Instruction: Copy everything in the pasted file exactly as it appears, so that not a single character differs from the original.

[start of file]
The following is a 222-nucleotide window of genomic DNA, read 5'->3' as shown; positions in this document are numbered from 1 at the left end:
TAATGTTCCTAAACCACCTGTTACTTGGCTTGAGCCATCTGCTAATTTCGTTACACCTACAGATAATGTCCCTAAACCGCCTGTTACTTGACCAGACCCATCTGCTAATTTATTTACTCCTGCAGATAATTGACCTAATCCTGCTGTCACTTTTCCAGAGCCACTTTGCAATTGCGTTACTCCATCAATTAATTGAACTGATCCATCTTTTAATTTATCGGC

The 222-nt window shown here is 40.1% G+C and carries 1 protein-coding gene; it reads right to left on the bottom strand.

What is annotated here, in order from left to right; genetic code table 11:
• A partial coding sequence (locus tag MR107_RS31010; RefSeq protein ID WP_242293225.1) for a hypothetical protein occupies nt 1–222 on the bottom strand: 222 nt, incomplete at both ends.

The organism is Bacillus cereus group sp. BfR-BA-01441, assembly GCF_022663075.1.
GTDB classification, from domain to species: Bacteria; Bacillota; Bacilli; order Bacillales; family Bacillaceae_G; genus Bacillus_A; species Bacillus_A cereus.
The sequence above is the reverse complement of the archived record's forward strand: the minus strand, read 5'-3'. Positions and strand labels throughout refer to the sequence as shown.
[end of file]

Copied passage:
The following is a 222-nucleotide window of genomic DNA, read 5'->3' as shown; positions in this document are numbered from 1 at the left end:
TAATGTTCCTAAACCACCTGTTACTTGGCTTGAGCCATCTGCTAATTTCGTTACACCTACAGATAATGTCCCTAAACCGCCTGTTACTTGACCAGACCCATCTGCTAATTTATTTACTCCTGCAGATAATTGACCTAATCCTGCTGTCACTTTTCCAGAGCCACTTTGCAATTGCGTTACTCCATCAATTAATTGAACTGATCCATCTTTTAATTTATCGGC

The 222-nt window shown here is 40.1% G+C and carries 1 protein-coding gene; it reads right to left on the bottom strand.

What is annotated here, in order from left to right; genetic code table 11:
• A partial coding sequence (locus tag MR107_RS31010; RefSeq protein ID WP_242293225.1) for a hypothetical protein occupies nt 1–222 on the bottom strand: 222 nt, incomplete at both ends.

The organism is Bacillus cereus group sp. BfR-BA-01441, assembly GCF_022663075.1.
GTDB classification, from domain to species: Bacteria; Bacillota; Bacilli; order Bacillales; family Bacillaceae_G; genus Bacillus_A; species Bacillus_A cereus.
The sequence above is the reverse complement of the archived record's forward strand: the minus strand, read 5'-3'. Positions and strand labels throughout refer to the sequence as shown.